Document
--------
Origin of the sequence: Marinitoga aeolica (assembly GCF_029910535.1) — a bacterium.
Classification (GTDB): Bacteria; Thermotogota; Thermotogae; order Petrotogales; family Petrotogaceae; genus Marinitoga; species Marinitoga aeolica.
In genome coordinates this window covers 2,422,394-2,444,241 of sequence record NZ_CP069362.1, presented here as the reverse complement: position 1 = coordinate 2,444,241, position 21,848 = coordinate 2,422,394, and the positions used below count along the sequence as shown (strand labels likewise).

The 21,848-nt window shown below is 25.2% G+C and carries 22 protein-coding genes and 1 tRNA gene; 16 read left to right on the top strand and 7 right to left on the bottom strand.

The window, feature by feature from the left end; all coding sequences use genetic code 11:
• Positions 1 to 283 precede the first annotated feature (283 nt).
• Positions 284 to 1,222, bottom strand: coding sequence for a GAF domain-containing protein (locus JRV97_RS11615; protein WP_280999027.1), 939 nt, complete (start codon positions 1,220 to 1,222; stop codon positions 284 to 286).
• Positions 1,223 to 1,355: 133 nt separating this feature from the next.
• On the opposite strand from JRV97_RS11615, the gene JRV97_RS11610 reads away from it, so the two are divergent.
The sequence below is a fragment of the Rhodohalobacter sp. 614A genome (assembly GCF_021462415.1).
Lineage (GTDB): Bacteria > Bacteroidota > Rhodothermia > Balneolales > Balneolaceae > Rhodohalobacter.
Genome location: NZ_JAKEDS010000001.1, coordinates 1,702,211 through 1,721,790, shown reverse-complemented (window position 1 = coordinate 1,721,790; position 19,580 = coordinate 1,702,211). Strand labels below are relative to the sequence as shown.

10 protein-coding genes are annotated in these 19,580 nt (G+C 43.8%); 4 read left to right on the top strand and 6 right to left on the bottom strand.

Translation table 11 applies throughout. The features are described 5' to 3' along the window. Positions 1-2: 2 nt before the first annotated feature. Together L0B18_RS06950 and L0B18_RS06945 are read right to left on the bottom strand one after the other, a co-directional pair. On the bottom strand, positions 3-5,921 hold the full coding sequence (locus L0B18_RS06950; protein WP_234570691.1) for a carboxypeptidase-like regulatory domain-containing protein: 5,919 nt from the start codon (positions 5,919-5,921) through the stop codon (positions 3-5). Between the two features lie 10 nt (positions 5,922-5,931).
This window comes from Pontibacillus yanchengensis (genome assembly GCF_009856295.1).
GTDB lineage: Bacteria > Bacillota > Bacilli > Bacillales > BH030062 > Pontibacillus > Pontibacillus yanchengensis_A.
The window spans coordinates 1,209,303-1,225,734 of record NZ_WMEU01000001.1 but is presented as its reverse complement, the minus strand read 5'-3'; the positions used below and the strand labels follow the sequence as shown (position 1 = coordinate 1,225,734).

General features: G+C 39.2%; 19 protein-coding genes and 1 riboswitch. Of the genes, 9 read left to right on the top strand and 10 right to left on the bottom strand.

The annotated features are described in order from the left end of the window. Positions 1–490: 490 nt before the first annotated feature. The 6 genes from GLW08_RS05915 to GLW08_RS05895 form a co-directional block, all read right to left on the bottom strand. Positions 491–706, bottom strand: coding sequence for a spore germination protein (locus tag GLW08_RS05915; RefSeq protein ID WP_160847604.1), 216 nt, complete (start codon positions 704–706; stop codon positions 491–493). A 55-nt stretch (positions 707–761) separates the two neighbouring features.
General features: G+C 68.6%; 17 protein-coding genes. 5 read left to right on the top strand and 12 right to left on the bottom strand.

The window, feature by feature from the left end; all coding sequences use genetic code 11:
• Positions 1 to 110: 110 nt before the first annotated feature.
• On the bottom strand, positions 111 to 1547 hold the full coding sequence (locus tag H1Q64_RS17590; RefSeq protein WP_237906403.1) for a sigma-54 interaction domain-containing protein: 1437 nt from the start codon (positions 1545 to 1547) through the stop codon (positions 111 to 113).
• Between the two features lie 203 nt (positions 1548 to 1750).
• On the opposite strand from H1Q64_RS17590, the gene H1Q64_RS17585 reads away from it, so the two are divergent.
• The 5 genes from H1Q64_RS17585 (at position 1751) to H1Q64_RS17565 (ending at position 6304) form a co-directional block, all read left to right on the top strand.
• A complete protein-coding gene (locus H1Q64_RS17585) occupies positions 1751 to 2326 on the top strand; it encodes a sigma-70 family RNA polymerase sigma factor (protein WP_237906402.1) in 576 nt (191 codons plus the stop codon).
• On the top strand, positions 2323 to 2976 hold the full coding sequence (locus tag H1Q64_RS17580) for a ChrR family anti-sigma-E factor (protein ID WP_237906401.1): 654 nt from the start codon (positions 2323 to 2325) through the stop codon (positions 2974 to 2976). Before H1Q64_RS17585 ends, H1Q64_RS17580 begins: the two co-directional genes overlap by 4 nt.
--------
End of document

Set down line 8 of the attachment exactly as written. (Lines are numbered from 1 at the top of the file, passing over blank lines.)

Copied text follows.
• Positions 1,223 to 1,355: 133 nt separating this feature from the next.